The channels of access – her sensory apparatus – to this booming buzzing riot of movement, energy and flux are as small knotholes in a fence through which she attempts to peer as if to catch a fleeting glimpse of the great game being played out there.
Having already demolished the reality of the real world – let us now zoom in to what seems to be going on inside our mind.
Decision Making.
These are the tools or appratus available to us through which we are trying to figure out the ‘meaning’ of reality.
What makes us believe that these tools are enough? How do we know that there are not other tools that exist and are available – just not to us?
We are not equipped to “see” the real world.
We are not equipped to “hear” the real world.
We are not equipeed to “feel”, “smell” or “taste” the real world.
What makes us believe we are equipped to “think” about the real world usefully and come to ‘real’ answers?
And isn’t the construct of an ‘Answer’ merely that – a construct?
What if our intellect operates within a limited range and once one goes beyond this range (which is of course, not possible) – the whole construct or idea of things having an answer or solution dissolves and something unknown takes its place?
What then?
And then – comes the problem of ‘framing’ the question. Our experience of the world – is not real. It is merely First Access. It’s messy. It’s corrupted. It’s downright inaccurate.
But at least its a representation ( a re-presentation, we present the world again to ourselves ) through the apparatus available.
To this cocktail of confusion – we now add Language. It is like doing tequila shots when you are already pissed drunk so that you can get a grip on reality.
Language is not even a re-presentation. It is a re-presentation of a re-presentation.
Remember First Access? Language deletes, distorts and generalizes from the First Access and tries to make sense of the world.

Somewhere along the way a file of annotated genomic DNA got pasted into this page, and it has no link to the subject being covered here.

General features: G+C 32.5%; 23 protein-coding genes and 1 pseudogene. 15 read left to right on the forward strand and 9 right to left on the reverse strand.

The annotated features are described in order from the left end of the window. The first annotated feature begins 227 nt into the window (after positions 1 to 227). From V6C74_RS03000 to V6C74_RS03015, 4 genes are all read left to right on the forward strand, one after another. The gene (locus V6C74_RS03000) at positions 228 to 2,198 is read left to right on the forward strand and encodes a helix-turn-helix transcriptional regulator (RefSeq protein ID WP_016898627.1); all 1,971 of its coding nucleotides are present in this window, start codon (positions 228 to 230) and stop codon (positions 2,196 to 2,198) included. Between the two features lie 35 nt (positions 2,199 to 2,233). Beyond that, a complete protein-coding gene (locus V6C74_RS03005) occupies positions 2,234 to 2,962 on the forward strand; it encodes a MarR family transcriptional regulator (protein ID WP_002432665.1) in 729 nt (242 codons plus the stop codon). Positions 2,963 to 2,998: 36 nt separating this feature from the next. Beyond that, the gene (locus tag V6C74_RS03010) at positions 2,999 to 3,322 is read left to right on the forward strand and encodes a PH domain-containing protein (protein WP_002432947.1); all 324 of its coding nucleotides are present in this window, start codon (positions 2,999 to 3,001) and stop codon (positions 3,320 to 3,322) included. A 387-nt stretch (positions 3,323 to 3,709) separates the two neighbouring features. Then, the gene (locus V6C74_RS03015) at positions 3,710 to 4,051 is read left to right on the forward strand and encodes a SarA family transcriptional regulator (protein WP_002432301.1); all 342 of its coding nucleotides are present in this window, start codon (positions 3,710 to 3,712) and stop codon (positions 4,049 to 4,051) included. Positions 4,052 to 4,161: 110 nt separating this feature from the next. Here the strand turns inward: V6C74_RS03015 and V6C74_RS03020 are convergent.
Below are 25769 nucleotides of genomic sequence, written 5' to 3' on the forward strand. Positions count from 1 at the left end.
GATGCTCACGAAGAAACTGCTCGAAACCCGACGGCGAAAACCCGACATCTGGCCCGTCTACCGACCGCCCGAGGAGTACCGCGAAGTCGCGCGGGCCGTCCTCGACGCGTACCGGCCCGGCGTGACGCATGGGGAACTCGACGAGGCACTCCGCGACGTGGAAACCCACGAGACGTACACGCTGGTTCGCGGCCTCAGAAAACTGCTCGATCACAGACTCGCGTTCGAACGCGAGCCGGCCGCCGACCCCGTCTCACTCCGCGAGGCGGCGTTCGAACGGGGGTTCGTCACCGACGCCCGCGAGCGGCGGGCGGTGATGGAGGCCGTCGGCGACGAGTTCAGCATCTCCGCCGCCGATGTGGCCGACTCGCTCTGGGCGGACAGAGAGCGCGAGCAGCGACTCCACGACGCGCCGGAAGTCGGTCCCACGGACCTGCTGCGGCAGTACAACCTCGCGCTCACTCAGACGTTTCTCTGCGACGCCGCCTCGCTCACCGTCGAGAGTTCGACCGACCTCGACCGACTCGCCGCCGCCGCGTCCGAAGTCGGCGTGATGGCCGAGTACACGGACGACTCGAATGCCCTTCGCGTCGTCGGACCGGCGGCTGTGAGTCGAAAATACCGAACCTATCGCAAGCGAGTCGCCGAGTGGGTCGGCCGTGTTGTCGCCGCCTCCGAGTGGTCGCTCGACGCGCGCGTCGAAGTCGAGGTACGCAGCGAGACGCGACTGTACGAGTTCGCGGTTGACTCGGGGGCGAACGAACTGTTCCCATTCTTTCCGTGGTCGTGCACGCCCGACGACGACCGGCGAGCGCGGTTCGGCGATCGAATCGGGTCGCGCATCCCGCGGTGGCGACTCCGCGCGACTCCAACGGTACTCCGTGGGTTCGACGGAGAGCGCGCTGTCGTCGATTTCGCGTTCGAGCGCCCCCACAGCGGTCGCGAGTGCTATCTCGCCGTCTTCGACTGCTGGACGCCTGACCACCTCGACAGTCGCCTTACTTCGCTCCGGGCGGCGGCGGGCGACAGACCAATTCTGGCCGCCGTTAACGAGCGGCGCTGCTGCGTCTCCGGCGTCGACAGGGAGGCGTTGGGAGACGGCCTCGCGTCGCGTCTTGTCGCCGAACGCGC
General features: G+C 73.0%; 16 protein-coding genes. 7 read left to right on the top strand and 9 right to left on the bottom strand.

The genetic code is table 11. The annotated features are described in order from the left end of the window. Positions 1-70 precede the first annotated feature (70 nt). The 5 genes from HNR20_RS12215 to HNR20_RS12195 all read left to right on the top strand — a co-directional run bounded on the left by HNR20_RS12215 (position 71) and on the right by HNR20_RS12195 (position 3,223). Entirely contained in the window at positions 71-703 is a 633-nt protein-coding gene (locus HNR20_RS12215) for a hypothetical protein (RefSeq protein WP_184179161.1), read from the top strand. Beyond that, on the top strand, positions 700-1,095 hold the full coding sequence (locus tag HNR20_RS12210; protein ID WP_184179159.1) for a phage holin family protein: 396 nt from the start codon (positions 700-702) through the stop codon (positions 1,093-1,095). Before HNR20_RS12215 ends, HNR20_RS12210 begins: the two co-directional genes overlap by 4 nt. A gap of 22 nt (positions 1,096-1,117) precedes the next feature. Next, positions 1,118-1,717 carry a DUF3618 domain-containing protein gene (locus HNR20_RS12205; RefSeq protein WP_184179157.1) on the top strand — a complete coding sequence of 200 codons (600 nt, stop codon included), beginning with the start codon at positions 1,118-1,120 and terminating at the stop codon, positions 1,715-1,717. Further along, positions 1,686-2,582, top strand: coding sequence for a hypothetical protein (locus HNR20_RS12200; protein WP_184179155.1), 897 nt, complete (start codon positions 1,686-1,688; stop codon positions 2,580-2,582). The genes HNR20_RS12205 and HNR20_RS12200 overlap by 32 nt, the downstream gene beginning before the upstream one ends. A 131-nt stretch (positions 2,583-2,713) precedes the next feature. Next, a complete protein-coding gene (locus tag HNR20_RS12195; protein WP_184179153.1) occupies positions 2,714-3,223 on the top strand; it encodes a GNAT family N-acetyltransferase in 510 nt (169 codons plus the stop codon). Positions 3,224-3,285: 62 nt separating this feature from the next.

This means – language undergoes two levels of corruption (the more appropriate word is “transormation”).
Now imagine – you are trying to figure out the meaning of reality (or life) by using tools of language – which are a representation of a representation of reality – when the first representation itself is assuredly inaccurate.
Good luck with that!!
Hence, Jonjhua.
Jonjhua is the word I have invented to describe a language construct – which uses a range of mental faculties not available to us so as to get rid of all the limitations posed above. If we use Jonjhua – we are not dealing with the challenges of corruption in language. We are not even dealing with the challenges of corruption from First Access.
When you use Jonjhua in language – it directly (and what must seem like magic) connects one to “reality”.
And using Jonjhua helps you access the unknown “stuff” that helps ‘real’ reality makes sense.
Jonjhua we alive?
Jonjhua we exist?
Jonjhua purpose of life?
Jonjhua point?
Jonjhua going on?
Jonjhua die?
Jonjhua reality?
If only, it were possible.

धन्यवाद् प्रेमचंद ! :-)

मुंशी प्रेमचंद से मेरा साक्षात्कार बचपन में ही हुआ था। शायद, ‘हीरामोतीकी कहानी से। तब से, प्रेमचंद मेरे प्रिय बन गए। उनकी अनेकों कहानिया, उपन्यास मैंने पढ़ डाले। उनके लिखने में कोई ऐसा जादू था, जितना पढता, उतना ही ह्रदय बाग बाग हो जाता। उनकी जीविका भी पढ़ी। कैसे एक साहित्य के मार्गदर्शक, एक महान लेखक का जीवन दुःख एवं आभाव से भरा पड़ा था। कहते हैं, मसीहा को अपने देश में कभी नही पूजा जाता। प्रेमचंद आज विश्वप्रसिद्ध हैं। उनकी कहानियो एवं उपन्यासों का अनुवाद अनेको भाषाओँ में हो चुका है। उन्हें हिन्दी साहित्य का एक अविलम्ब चिह्न माना जाता है। परन्तु अपने जीवान काल में, तो उन्हें प्रसिद्धि मिली, ना ही सम्रिध्य। अपनी सरस्वती प्रेस को चालू रखने में ही उनका जीवन गुज़र गया।

प्रेमचंद शब्दों में निपुण थे। अपनी भाषा, अपने लिखने के तरीके से, वो ऐसा समां बांधते, कि लगता उनकी कहानियो के पात्र कागज़ से निकल कर आपके सामने खड़े हों, आपसे बातें कर रहे हों। उनके सभी पात्र असली थे, कोई भी बनावटी था। उनकी कहानियो ने मुझ पर एक गहरी छाप छोड़ी। आज भी, उनकी पुस्तकें मेरे पास हैं।

मैं प्रेमचंद का आभारी हूँ, उन्होंने मेरे जीवन के कुछ क्षण बहुत ही यादगार बनाये।



How easily our lives get swept away by the fake world of borders and stock markets, advertisements and sports, being good-looking and looking good, the evening news and the morning newspaper, the talk shows and the reality tv, the national elections and the international ones, the wars and the freedom struggles.

How easily we make that business deal over there, matter to us so much that we develop ulcers over it. How effortlessly we get swept away in the world of distractions that surrounds us – till we forget to be with ourselves. Then – we are alone and we want the TV on, or that magazine to read. The distraction from life has now become life – while life looks on – hapless as an accident victim, the only witness to it too busy to take note and rescue it.